You know the expression ‘cold hands, warm heart’?
I must have the heart of Mother Teresa, because my mittens are always freezing. Don’t get me started on the feet — my long-suffering husband has accepted his role as human hot water bottle, and knows better than to complain about ice-cold toes on the back on his legs at night.
So why is it some of us feel like we’re living in Antarctica, while others are constantly having to fan themselves? Turns out, there are a few reasons.
Our brains are largely responsible for regulating our body temperature. To be more precise, the 'hypothalamus' produces the hormones we require to set our internal body temperature, and works with the receptors on our skin to let us know how cold we feel in our environment.
Just like everything else in life, our brains and receptors are all going to be different. Therefore, some of us will naturally feel colder or warmer than others. (Post continues after gallery.)
Women typically feel the cold more than men, and this is for several reasons. Firstly, women have less body fat and muscle mass, both of which work to keep the body insulated and warm.
A 2011 study published in the International Journal of Indoor Environment and Health also found women are more likely to be sensitive to surrounding temperatures, while 1998 research suggests women tend to have colder extremities than men. Feel free to use that argument next time your partner hogs the doona at night.
As mentioned, the brain has a lot to do with how cold we perceive it to be — but it seems psychology also plays a part. As we all differ in relation to our stress levels, our emotions and our bodies, some of us feel it to be much colder than the temperature gauge indicates.
Yep, feeling cold is yet another phenomenon we can attribute to stress — in part, at least. This is due to the hormones released during times of stress and the impact they have on our bodies.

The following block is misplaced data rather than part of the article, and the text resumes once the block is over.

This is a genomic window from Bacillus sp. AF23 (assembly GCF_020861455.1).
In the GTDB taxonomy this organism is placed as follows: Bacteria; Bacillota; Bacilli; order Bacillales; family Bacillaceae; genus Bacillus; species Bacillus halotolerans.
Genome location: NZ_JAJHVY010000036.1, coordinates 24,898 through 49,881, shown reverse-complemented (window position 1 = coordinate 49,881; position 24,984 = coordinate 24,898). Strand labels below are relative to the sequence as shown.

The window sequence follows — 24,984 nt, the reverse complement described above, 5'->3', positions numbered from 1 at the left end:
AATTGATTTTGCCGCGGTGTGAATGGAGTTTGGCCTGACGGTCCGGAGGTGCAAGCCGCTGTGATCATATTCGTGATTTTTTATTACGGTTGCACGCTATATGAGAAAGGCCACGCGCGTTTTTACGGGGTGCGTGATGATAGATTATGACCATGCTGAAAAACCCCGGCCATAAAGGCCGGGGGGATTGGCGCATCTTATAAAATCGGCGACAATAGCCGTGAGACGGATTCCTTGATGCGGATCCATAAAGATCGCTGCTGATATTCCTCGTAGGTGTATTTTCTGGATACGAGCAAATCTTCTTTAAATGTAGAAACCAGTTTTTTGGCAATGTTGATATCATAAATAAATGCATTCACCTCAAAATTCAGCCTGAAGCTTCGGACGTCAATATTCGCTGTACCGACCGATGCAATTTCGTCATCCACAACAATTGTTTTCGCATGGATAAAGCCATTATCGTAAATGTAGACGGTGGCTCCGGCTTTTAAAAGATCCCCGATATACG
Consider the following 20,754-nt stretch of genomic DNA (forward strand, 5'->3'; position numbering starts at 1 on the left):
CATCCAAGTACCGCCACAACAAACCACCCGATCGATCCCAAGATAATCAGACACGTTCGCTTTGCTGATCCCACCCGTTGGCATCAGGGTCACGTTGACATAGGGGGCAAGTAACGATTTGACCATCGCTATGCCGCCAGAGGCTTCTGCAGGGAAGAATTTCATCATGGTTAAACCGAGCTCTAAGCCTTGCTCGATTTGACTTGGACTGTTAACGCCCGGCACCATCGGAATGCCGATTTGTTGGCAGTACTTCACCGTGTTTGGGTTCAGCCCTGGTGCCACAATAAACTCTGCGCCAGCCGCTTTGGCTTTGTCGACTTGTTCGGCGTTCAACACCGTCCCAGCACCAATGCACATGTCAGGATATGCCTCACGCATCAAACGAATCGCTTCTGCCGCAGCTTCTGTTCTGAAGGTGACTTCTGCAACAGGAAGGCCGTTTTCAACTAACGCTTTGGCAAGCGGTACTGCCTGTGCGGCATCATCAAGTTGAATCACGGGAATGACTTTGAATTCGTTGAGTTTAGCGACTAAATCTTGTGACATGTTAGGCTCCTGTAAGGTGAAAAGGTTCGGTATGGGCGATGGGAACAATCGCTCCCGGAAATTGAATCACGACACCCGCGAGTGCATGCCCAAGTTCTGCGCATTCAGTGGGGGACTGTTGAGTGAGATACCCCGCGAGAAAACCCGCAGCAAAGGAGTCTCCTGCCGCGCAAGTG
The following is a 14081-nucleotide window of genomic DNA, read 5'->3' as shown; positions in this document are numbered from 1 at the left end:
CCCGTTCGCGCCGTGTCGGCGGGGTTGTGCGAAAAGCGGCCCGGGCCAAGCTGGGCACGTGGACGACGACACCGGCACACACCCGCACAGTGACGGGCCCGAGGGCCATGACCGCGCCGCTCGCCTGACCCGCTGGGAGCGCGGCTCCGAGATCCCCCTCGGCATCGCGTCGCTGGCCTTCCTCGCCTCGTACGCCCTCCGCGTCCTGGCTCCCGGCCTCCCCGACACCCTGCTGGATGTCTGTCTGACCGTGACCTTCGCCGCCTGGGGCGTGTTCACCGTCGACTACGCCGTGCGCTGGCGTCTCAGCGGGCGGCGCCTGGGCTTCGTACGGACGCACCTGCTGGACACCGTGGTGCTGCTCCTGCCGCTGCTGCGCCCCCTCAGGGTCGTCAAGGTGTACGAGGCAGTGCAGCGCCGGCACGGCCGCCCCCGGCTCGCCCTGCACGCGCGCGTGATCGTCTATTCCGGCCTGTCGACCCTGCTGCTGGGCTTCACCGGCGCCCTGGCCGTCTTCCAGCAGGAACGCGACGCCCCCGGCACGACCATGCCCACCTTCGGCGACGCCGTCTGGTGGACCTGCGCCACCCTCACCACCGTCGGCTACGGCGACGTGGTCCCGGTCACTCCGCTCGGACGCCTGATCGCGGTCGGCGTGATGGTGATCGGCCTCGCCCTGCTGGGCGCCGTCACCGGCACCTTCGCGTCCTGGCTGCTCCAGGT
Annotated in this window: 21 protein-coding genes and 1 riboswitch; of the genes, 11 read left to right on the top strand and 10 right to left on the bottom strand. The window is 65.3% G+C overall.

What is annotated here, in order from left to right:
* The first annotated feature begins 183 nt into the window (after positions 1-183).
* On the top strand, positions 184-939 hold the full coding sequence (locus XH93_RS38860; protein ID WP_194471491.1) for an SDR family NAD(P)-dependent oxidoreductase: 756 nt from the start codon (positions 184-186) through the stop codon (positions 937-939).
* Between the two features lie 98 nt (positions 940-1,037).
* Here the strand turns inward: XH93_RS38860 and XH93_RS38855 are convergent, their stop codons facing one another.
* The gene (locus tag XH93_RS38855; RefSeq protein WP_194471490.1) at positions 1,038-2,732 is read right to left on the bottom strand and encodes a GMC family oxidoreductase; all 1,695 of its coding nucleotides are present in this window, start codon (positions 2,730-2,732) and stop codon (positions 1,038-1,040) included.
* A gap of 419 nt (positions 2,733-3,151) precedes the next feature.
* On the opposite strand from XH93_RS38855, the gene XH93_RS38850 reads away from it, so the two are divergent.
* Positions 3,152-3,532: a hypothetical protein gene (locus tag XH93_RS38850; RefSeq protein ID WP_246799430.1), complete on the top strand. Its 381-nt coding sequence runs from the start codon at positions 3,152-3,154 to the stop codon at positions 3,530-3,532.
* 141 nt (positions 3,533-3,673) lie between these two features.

When an individual is under pressure, the body's automatic nervous system kicks in, along with the good ol' fight or flight response we all learned about in high school Biology. Part of this response is blood being pushed around the body to the major organs, therefore raising the internal body temperature — yet drawing the heat away from your extremities.
Some people find meditation helps them deal with stress. If you're intrigued, watch this video from Paper Tiger. (Post continues after video)
The amount of additional weight we carry on our bodies can also impact our feelings of being hot or cold.
For example, when I'm pregnant — like I am now — I perceive it to be much warmer than it actually is, and spend winter nights kicking off the blankets (much to the annoyance of my freezing hubby). This is due to the additional layer of fat on my body, which acts as insulation and keeps me warmer. People who don't have a whole lot of additional fat layers often complain of being cold.
Underlying illness can contribute to feeling temperature more acutely. Fever is your body's way of fighting infection; in doing so, it raises the body's core temperature, which in turn makes us feel unusually hot or cold. If your perception of it being hot or cold is way out of the norm, and accompanied by other symptoms, it might be worth a trip to the GP to check everything is in order.
It's not only what you eat, but how much you eat which can turn you into a 'hot' or 'cold' person.
Skipping meals, for example, is one way to throw out the natural balance of your body — and your metabolic rate. As humans, we rely on fuel — in the form of food — to keep our bodies going. By skipping meals and eating a diet lacking in carbohydrates and natural energy, you may find your body temperature suffers because your body senses it lacks the energy to keep you warm, and goes into 'fight or flight' mode. (Post continues after gallery.)
Hair is one of the body's natural layers of insulation, and is another reason why some people — mainly women — are more sensitive to the cold. Our societal fascination with smooth, hair-free skin has likely contributed to many of us experiencing the chills. In fact, it's often observed in individuals with particularly low body weights, such as those living with anorexia, that a thicker layer of hair begins to develop on the arms and legs as the body's way of retaining heat.
Are you a hot or cold person?